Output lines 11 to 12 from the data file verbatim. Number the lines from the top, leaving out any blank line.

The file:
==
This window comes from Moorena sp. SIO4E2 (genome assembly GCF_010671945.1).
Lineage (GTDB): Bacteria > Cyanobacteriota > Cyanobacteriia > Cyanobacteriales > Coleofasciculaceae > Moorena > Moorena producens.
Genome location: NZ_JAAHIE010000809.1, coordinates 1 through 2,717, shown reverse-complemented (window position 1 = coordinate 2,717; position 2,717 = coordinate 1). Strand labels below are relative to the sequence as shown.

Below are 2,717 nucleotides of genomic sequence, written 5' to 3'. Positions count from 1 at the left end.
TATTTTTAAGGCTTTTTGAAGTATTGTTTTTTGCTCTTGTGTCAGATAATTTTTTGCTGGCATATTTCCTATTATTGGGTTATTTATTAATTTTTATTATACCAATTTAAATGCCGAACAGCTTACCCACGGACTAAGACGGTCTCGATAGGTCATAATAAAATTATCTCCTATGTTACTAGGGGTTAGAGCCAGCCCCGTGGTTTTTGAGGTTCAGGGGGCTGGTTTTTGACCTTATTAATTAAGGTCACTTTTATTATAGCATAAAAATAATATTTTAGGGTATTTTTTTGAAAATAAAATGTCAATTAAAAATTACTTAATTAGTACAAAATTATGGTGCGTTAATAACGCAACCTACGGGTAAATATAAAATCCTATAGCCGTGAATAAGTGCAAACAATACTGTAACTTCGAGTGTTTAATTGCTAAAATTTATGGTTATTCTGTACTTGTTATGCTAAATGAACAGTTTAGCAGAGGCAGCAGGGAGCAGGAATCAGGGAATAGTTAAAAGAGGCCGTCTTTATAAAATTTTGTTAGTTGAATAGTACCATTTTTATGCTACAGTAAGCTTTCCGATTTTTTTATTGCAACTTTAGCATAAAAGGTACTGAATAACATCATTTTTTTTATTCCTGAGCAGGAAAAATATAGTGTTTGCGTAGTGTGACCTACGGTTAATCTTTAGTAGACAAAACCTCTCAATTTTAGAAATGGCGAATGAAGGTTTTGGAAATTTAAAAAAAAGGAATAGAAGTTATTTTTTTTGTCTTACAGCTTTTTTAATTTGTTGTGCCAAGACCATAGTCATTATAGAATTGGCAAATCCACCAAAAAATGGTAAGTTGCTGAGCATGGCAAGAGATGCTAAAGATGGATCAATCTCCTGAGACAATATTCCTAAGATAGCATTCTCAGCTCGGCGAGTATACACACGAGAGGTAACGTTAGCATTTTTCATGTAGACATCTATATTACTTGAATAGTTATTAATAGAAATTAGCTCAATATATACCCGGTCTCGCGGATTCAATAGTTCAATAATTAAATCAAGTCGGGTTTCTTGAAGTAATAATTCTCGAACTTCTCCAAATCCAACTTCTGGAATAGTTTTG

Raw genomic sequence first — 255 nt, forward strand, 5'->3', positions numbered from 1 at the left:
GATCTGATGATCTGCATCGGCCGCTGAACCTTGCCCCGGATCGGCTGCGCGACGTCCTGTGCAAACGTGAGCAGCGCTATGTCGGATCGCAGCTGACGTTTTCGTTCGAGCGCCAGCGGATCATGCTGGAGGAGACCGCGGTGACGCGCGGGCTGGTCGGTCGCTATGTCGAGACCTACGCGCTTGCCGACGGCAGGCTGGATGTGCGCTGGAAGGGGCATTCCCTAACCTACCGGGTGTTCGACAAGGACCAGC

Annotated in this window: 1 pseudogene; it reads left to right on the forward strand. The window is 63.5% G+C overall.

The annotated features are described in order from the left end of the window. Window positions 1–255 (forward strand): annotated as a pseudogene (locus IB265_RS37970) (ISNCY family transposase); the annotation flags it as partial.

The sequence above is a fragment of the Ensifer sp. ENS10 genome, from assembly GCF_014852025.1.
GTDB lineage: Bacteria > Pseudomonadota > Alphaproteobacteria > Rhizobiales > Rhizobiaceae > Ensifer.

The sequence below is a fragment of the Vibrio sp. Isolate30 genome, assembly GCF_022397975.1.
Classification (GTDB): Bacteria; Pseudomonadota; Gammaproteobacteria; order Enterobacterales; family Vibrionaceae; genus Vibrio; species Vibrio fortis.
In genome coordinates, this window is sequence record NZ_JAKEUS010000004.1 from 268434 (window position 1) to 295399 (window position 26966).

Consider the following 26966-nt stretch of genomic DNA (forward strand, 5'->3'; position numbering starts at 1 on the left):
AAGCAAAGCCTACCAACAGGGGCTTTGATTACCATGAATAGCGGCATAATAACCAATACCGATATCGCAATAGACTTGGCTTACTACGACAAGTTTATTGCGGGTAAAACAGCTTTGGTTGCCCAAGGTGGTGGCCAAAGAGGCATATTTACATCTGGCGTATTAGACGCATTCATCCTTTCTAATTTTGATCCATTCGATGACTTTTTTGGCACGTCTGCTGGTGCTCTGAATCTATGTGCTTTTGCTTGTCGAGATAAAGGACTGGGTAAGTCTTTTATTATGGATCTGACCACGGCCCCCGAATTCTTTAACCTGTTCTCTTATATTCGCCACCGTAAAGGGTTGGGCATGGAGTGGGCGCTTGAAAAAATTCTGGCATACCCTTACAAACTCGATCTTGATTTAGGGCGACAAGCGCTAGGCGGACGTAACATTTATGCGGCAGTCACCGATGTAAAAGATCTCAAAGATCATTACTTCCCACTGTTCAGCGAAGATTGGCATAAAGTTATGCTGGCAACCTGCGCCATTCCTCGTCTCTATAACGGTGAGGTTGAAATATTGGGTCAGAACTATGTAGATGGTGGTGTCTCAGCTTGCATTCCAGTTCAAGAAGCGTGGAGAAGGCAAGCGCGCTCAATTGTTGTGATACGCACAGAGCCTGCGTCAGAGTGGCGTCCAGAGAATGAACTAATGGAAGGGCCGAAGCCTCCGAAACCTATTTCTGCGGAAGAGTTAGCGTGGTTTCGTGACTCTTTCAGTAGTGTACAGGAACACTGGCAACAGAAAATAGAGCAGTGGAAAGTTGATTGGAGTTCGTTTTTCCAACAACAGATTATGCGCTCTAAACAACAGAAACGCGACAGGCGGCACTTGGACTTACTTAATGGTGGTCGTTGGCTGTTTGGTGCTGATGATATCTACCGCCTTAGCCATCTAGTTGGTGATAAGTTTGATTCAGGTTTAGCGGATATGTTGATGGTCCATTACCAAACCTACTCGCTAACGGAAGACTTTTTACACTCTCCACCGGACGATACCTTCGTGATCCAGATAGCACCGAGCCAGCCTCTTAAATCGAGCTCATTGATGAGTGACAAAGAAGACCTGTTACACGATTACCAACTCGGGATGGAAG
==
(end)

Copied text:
GTDB lineage: Bacteria > Pseudomonadota > Alphaproteobacteria > Rhizobiales > Rhizobiaceae > Ensifer.

The sequence below is a fragment of the Vibrio sp. Isolate30 genome, assembly GCF_022397975.1.